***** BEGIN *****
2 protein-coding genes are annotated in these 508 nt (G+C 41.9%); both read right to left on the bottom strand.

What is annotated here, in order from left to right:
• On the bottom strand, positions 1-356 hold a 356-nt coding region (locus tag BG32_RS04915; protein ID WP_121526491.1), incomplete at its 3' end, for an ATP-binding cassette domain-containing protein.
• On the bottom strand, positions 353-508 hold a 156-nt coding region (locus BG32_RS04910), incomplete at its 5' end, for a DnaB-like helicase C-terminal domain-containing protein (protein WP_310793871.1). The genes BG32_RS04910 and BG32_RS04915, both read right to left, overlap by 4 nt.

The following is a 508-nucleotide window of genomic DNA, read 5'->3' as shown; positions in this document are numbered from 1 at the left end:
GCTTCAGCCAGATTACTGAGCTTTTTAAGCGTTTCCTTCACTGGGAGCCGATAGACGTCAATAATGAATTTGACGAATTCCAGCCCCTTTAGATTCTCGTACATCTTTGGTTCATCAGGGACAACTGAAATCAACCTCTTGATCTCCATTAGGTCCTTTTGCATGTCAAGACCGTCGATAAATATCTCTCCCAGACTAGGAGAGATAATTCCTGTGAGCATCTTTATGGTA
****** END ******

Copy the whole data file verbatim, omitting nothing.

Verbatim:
2 protein-coding genes are annotated in these 508 nt (G+C 41.9%); both read right to left on the bottom strand.

What is annotated here, in order from left to right:
• On the bottom strand, positions 1-356 hold a 356-nt coding region (locus tag BG32_RS04915; protein ID WP_121526491.1), incomplete at its 3' end, for an ATP-binding cassette domain-containing protein.
• On the bottom strand, positions 353-508 hold a 156-nt coding region (locus BG32_RS04910), incomplete at its 5' end, for a DnaB-like helicase C-terminal domain-containing protein (protein WP_310793871.1). The genes BG32_RS04910 and BG32_RS04915, both read right to left, overlap by 4 nt.

The following is a 508-nucleotide window of genomic DNA, read 5'->3' as shown; positions in this document are numbered from 1 at the left end:
GCTTCAGCCAGATTACTGAGCTTTTTAAGCGTTTCCTTCACTGGGAGCCGATAGACGTCAATAATGAATTTGACGAATTCCAGCCCCTTTAGATTCTCGTACATCTTTGGTTCATCAGGGACAACTGAAATCAACCTCTTGATCTCCATTAGGTCCTTTTGCATGTCAAGACCGTCGATAAATATCTCTCCCAGACTAGGAGAGATAATTCCTGTGAGCATCTTTATGGTA